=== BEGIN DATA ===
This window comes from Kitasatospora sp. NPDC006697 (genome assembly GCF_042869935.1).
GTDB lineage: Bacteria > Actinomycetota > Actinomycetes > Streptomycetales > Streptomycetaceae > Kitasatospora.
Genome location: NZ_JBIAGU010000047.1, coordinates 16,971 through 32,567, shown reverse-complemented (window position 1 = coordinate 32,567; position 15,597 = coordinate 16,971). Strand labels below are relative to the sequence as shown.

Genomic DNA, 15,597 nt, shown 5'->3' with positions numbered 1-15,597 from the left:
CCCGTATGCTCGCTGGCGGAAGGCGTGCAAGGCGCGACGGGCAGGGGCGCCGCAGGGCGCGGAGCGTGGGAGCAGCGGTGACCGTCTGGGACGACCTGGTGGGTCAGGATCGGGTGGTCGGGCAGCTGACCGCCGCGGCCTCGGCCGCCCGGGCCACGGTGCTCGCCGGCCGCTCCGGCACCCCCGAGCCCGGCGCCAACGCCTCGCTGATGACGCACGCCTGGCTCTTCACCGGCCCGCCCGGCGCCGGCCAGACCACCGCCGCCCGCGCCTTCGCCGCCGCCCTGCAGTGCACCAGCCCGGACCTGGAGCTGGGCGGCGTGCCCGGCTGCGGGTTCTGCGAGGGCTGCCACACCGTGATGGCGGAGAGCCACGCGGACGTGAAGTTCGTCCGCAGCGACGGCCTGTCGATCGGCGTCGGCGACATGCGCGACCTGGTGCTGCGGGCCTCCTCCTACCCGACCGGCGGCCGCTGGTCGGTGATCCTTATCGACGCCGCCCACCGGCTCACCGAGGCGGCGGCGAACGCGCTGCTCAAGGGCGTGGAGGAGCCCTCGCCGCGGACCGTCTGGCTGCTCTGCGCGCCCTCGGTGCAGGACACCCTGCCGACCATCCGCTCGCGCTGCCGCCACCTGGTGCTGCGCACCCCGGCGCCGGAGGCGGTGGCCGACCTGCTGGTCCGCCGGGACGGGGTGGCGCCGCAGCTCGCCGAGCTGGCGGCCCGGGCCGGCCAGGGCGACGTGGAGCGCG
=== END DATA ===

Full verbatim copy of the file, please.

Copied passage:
This window comes from Kitasatospora sp. NPDC006697 (genome assembly GCF_042869935.1).
GTDB lineage: Bacteria > Actinomycetota > Actinomycetes > Streptomycetales > Streptomycetaceae > Kitasatospora.
Genome location: NZ_JBIAGU010000047.1, coordinates 16,971 through 32,567, shown reverse-complemented (window position 1 = coordinate 32,567; position 15,597 = coordinate 16,971). Strand labels below are relative to the sequence as shown.

Genomic DNA, 15,597 nt, shown 5'->3' with positions numbered 1-15,597 from the left:
CCCGTATGCTCGCTGGCGGAAGGCGTGCAAGGCGCGACGGGCAGGGGCGCCGCAGGGCGCGGAGCGTGGGAGCAGCGGTGACCGTCTGGGACGACCTGGTGGGTCAGGATCGGGTGGTCGGGCAGCTGACCGCCGCGGCCTCGGCCGCCCGGGCCACGGTGCTCGCCGGCCGCTCCGGCACCCCCGAGCCCGGCGCCAACGCCTCGCTGATGACGCACGCCTGGCTCTTCACCGGCCCGCCCGGCGCCGGCCAGACCACCGCCGCCCGCGCCTTCGCCGCCGCCCTGCAGTGCACCAGCCCGGACCTGGAGCTGGGCGGCGTGCCCGGCTGCGGGTTCTGCGAGGGCTGCCACACCGTGATGGCGGAGAGCCACGCGGACGTGAAGTTCGTCCGCAGCGACGGCCTGTCGATCGGCGTCGGCGACATGCGCGACCTGGTGCTGCGGGCCTCCTCCTACCCGACCGGCGGCCGCTGGTCGGTGATCCTTATCGACGCCGCCCACCGGCTCACCGAGGCGGCGGCGAACGCGCTGCTCAAGGGCGTGGAGGAGCCCTCGCCGCGGACCGTCTGGCTGCTCTGCGCGCCCTCGGTGCAGGACACCCTGCCGACCATCCGCTCGCGCTGCCGCCACCTGGTGCTGCGCACCCCGGCGCCGGAGGCGGTGGCCGACCTGCTGGTCCGCCGGGACGGGGTGGCGCCGCAGCTCGCCGAGCTGGCGGCCCGGGCCGGCCAGGGCGACGTGGAGCGCG